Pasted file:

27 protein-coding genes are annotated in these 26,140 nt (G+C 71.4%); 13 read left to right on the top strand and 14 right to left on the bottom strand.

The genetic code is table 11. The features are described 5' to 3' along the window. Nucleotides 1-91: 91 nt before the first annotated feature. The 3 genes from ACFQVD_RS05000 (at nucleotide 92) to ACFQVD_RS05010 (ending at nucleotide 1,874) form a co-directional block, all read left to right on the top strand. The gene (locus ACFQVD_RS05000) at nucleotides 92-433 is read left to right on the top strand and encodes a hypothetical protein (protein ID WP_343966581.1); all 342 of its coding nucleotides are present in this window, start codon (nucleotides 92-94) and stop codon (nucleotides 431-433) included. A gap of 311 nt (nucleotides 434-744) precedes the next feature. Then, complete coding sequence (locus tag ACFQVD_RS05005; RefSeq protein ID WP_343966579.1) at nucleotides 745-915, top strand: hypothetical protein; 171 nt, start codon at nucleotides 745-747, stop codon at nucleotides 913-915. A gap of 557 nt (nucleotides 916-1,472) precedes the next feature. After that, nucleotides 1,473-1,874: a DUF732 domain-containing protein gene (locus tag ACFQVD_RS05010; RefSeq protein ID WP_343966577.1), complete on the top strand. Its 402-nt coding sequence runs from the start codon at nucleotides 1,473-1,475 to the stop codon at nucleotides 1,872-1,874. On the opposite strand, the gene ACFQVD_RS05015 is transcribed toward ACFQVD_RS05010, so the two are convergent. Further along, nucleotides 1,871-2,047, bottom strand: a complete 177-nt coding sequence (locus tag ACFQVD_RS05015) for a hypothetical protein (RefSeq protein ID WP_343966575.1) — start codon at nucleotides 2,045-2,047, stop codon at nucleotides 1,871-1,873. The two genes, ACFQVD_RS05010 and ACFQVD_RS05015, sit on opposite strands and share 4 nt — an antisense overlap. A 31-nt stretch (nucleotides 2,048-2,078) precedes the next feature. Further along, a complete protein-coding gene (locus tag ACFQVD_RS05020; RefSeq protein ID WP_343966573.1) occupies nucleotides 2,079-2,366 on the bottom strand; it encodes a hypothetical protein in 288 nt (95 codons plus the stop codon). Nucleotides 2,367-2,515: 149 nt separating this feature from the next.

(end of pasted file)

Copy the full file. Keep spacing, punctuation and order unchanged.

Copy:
27 protein-coding genes are annotated in these 26,140 nt (G+C 71.4%); 13 read left to right on the top strand and 14 right to left on the bottom strand.

The genetic code is table 11. The features are described 5' to 3' along the window. Nucleotides 1-91: 91 nt before the first annotated feature. The 3 genes from ACFQVD_RS05000 (at nucleotide 92) to ACFQVD_RS05010 (ending at nucleotide 1,874) form a co-directional block, all read left to right on the top strand. The gene (locus ACFQVD_RS05000) at nucleotides 92-433 is read left to right on the top strand and encodes a hypothetical protein (protein ID WP_343966581.1); all 342 of its coding nucleotides are present in this window, start codon (nucleotides 92-94) and stop codon (nucleotides 431-433) included. A gap of 311 nt (nucleotides 434-744) precedes the next feature. Then, complete coding sequence (locus tag ACFQVD_RS05005; RefSeq protein ID WP_343966579.1) at nucleotides 745-915, top strand: hypothetical protein; 171 nt, start codon at nucleotides 745-747, stop codon at nucleotides 913-915. A gap of 557 nt (nucleotides 916-1,472) precedes the next feature. After that, nucleotides 1,473-1,874: a DUF732 domain-containing protein gene (locus tag ACFQVD_RS05010; RefSeq protein ID WP_343966577.1), complete on the top strand. Its 402-nt coding sequence runs from the start codon at nucleotides 1,473-1,475 to the stop codon at nucleotides 1,872-1,874. On the opposite strand, the gene ACFQVD_RS05015 is transcribed toward ACFQVD_RS05010, so the two are convergent. Further along, nucleotides 1,871-2,047, bottom strand: a complete 177-nt coding sequence (locus tag ACFQVD_RS05015) for a hypothetical protein (RefSeq protein ID WP_343966575.1) — start codon at nucleotides 2,045-2,047, stop codon at nucleotides 1,871-1,873. The two genes, ACFQVD_RS05010 and ACFQVD_RS05015, sit on opposite strands and share 4 nt — an antisense overlap. A 31-nt stretch (nucleotides 2,048-2,078) precedes the next feature. Further along, a complete protein-coding gene (locus tag ACFQVD_RS05020; RefSeq protein ID WP_343966573.1) occupies nucleotides 2,079-2,366 on the bottom strand; it encodes a hypothetical protein in 288 nt (95 codons plus the stop codon). Nucleotides 2,367-2,515: 149 nt separating this feature from the next.